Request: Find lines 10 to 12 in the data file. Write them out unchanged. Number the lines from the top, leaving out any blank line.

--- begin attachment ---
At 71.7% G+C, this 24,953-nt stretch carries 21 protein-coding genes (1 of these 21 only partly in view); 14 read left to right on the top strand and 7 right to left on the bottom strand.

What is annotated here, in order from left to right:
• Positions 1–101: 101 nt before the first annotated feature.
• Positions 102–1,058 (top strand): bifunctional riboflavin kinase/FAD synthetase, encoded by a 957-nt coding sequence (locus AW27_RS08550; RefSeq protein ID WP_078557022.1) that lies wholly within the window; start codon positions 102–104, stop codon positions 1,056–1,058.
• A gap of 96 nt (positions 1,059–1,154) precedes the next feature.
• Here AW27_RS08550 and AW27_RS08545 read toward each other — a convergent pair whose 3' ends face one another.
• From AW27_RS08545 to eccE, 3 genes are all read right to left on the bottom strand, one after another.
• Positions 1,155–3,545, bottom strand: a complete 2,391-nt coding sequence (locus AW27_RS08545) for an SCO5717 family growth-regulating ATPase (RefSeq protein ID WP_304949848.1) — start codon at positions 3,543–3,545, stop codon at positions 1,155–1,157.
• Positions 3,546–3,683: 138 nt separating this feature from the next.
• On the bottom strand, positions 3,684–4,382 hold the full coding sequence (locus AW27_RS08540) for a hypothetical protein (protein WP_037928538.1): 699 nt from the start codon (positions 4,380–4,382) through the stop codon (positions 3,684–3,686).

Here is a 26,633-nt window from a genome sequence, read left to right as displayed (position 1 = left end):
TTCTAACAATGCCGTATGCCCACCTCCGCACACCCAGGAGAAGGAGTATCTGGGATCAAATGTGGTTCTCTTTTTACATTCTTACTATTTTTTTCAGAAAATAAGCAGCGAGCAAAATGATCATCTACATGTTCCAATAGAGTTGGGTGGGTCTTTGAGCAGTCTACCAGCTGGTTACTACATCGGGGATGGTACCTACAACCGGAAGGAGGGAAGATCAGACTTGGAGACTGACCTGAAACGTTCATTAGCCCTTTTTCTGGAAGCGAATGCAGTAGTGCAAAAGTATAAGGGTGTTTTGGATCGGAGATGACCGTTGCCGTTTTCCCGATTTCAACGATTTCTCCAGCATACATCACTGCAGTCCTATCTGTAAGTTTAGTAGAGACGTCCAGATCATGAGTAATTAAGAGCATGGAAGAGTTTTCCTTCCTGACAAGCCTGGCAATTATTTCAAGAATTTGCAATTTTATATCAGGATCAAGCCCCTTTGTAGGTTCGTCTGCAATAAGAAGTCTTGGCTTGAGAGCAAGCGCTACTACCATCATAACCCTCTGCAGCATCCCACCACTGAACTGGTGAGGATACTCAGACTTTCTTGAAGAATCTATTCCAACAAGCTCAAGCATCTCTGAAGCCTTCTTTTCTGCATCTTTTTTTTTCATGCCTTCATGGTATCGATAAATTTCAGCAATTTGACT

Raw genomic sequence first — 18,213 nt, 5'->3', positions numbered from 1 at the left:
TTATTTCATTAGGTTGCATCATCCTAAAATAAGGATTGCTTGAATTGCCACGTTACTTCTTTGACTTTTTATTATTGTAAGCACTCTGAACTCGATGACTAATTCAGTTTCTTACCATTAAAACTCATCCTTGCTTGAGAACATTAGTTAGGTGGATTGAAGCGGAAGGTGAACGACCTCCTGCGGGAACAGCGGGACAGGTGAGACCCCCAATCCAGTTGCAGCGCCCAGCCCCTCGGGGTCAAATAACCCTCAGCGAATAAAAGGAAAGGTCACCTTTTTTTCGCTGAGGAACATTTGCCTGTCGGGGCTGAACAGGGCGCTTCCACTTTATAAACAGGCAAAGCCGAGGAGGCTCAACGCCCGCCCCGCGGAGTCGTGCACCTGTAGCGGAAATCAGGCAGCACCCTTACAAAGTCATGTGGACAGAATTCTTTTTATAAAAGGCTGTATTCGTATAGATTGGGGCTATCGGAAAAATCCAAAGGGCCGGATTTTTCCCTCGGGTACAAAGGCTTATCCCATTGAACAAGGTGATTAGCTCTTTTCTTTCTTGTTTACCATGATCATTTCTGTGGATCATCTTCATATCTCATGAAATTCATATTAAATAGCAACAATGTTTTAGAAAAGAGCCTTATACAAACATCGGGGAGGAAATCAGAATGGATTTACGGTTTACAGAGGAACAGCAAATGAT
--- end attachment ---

• On the bottom strand, positions 3,684–4,382 hold the full coding sequence (locus AW27_RS08540) for a hypothetical protein (protein WP_037928538.1): 699 nt from the start codon (positions 4,380–4,382) through the stop codon (positions 3,684–3,686).

Here is a 26,633-nt window from a genome sequence, read left to right as displayed (position 1 = left end):
TTCTAACAATGCCGTATGCCCACCTCCGCACACCCAGGAGAAGGAGTATCTGGGATCAAATGTGGTTCTCTTTTTACATTCTTACTATTTTTTTCAGAAAATAAGCAGCGAGCAAAATGATCATCTACATGTTCCAATAGAGTTGGGTGGGTCTTTGAGCAGTCTACCAGCTGGTTACTACATCGGGGATGGTACCTACAACCGGAAGGAGGGAAGATCAGACTTGGAGACTGACCTGAAACGTTCATTAGCCCTTTTTCTGGAAGCGAATGCAGTAGTGCAAAAGTATAAGGGTGTTTTGGATCGGAGATGACCGTTGCCGTTTTCCCGATTTCAACGATTTCTCCAGCATACATCACTGCAGTCCTATCTGTAAGTTTAGTAGAGACGTCCAGATCATGAGTAATTAAGAGCATGGAAGAGTTTTCCTTCCTGACAAGCCTGGCAATTATTTCAAGAATTTGCAATTTTATATCAGGATCAAGCCCCTTTGTAGGTTCGTCTGCAATAAGAAGTCTTGGCTTGAGAGCAAGCGCTACTACCATCATAACCCTCTGCAGCATCCCACCACTGAACTGGTGAGGATACTCAGACTTTCTTGAAGAATCTATTCCAACAAGCTCAAGCATCTCTGAAGCCTTCTTTTCTGCATCTTTTTTTTTCATGCCTTCATGGTATCGATAAATTTCAGCAATTTGACT